13 NOVEMBER 1999, Page 54

Rose is a rose is a rose . . .

Dot Wordsworth

WORDS AND RULES: THE INGREDIENTS OF LANGUAGE by Steven Pinker Weidenfeld, 114.99, pp. 348

Steven Pinker is the Oliver Sacks of language, only, instead of men mistaking their wives for hats, he finds people with damage to the junction of their parietal and temporal lobes, who can't quite get the names for things. One such anomie tries to remember what to call a box of matches:

Waitresses. Waitrixies. A backland and another bank. For bandicks er bandicks I think they are. I believe they're zandicks, I'm sorry, but they're called Hitters landocks.

My husband has just told me that he thinks I must have a lesion on that crucial word- storing junction. Men can be so cruel, including Professor Pinker, that curly- haired, white-smiled media star who lec- tures and writes in a showbizzy, snazzy, jazzy register of speech. He has an unkind aversion to newspaper words columnists, including those of the lank-haired, house- wifely kind. I don't mind.

As an act of bravado he has written a book on the most boring subject in the world: irregular verbs. The very phrase is redolent of cabbage and pencil sharpen- ings. Here is his thesis:

There are two tricks, words and rules. They work by different principles, are learned and used in different ways, and may even reside in different parts of the brain.

You might say `So what?', even after hav- ing lapped up Professor Pinker's 300 pages, but there is much fun on the way. The irregular verbs in question are mostly those in English: ring, rang rung; forget, forgot, forgotten or even hit, hit, hit.. There aren't many of them, and they are hard to cate- gorise, but they include many of the verbs we use most. By contrast the regular past tense of English verbs merely has the suffix '-ed' tacked on in a grammatically mechan- ical way, so that we can predict the past tense of a never-before-heard verb such as wug (she wugs today, and yesterday she wugged), just as we can give the plural of the unheard-of noun wug (one wug, a cou- ple of wugs).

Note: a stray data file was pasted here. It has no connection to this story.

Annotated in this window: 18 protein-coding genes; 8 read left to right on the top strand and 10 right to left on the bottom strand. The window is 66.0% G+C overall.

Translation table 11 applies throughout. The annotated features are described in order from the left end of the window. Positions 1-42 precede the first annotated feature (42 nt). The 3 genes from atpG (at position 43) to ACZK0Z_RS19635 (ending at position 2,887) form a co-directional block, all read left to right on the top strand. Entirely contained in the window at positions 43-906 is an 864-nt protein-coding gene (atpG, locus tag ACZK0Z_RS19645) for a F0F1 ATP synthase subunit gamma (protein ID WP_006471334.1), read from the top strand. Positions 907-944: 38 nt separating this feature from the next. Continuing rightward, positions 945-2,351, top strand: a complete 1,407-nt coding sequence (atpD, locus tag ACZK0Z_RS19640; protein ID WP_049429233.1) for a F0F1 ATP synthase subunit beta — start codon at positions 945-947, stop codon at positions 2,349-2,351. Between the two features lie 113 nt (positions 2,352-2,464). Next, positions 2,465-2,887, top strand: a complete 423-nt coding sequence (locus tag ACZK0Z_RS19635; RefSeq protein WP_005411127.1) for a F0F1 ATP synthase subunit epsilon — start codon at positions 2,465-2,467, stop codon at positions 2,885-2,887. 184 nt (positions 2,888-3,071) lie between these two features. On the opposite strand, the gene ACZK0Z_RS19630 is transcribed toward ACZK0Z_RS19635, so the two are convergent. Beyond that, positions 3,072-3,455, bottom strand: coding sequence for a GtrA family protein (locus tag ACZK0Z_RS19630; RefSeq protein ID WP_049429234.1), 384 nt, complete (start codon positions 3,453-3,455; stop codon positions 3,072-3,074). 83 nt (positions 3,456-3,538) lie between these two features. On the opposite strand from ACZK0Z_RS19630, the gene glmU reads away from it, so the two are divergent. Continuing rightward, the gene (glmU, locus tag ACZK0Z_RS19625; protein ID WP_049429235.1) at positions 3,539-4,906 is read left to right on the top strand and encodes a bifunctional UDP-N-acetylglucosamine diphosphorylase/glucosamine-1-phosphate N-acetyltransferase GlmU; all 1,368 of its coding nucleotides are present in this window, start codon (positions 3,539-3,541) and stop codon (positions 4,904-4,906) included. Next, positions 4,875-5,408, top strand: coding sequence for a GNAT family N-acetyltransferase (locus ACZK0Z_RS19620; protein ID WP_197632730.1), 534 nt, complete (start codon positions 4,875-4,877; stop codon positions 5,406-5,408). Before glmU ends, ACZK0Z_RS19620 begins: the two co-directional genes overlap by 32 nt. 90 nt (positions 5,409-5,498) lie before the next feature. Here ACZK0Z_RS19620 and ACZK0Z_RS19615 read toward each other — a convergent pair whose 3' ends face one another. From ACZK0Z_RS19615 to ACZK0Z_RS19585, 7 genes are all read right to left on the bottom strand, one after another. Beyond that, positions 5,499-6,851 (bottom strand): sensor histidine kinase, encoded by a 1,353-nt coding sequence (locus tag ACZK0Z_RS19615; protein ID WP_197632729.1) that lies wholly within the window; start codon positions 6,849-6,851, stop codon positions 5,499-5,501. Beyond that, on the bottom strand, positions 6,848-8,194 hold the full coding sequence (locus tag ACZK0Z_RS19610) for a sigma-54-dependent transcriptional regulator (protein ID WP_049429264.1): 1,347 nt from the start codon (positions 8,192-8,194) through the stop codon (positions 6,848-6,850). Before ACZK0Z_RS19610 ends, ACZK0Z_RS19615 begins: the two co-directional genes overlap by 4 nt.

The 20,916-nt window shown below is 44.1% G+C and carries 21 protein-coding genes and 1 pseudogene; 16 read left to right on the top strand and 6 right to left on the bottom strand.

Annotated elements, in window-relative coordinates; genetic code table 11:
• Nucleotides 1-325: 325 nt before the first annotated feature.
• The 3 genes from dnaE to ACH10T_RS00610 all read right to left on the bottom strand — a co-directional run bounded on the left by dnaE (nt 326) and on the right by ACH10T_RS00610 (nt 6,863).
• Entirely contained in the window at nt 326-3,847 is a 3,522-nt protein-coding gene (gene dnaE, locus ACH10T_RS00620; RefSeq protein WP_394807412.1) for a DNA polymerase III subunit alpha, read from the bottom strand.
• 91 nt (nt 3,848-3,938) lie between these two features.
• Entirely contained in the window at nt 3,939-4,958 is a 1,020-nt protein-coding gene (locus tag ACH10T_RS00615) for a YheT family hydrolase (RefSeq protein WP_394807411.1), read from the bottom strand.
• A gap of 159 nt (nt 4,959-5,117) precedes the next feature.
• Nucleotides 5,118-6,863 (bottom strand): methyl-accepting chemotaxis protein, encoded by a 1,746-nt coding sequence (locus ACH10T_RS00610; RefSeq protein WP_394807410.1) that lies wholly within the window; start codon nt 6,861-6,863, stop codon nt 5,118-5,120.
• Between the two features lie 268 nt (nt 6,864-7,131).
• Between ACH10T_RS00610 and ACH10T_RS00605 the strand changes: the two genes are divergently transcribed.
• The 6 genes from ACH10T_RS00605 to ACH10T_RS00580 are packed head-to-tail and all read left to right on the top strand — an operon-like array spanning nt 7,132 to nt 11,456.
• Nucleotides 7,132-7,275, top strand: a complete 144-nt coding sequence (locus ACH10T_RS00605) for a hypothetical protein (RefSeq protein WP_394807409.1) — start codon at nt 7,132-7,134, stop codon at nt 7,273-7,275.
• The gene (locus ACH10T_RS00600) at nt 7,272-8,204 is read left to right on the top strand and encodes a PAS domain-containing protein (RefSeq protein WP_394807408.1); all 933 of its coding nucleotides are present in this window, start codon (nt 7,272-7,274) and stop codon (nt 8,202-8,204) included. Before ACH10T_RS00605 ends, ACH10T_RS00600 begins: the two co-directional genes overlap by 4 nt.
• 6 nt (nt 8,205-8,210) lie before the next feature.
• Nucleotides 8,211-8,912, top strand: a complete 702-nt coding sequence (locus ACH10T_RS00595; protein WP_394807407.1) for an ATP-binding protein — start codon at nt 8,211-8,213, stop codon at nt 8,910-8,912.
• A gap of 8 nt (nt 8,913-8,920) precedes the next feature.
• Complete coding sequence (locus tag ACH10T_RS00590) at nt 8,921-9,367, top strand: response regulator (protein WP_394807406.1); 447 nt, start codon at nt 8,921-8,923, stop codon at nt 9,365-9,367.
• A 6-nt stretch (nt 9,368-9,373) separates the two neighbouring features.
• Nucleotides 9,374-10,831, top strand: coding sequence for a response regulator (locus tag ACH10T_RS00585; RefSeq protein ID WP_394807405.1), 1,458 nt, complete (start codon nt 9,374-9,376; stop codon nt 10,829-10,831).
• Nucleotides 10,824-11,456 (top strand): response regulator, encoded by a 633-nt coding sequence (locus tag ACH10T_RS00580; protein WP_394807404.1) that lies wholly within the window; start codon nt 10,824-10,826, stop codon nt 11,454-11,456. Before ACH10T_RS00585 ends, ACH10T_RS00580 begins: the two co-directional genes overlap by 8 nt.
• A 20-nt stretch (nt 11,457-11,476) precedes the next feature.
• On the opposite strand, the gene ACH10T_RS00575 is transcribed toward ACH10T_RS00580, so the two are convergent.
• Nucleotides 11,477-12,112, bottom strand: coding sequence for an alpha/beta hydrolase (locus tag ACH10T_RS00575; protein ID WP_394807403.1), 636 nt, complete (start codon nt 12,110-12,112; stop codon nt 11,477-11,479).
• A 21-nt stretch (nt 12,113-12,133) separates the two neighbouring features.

The mental rule-forming element, on the other hand, is operated in one part of the brain; the irregular verb forms are stored in another part, along with a vast and arbi- trary lexicon of words. This claim can be demonstrated by testing out people with entertaining varieties of brain damage or genetic shortcomings. Forget to duck and bang goes your grammar; a more posterior blood clot and your vocab goes to pot. Pretty, witty Pinker races on with such enthusiasm that the reader no sooner thinks 'Well, I'm not sure about that, but let us grant it for the sake of argument' than she is whizzed along to the next joky examination of the cute things kids say or the peculiar habits of the Germanic linguis- tic community.

So for example we find this: 'The word is based on a memorised arbitrary pairing between a sound and a meaning.' I'm not happy about that, but let's read on:

The meaning of a word [rose] is a link to an entry in the person's mental encyclopaedia, which captures the person's concept of a rose. For convenience we can symbolise it with a picture [here follows a picture of a flower].

Well, I'm even less happy about that. Have you got a picture of symbolise or with?

And so it goes on, until on page 268 we detect an unusual tone of defensiveness, when Professor Pinker says of the dear old irregular verbs: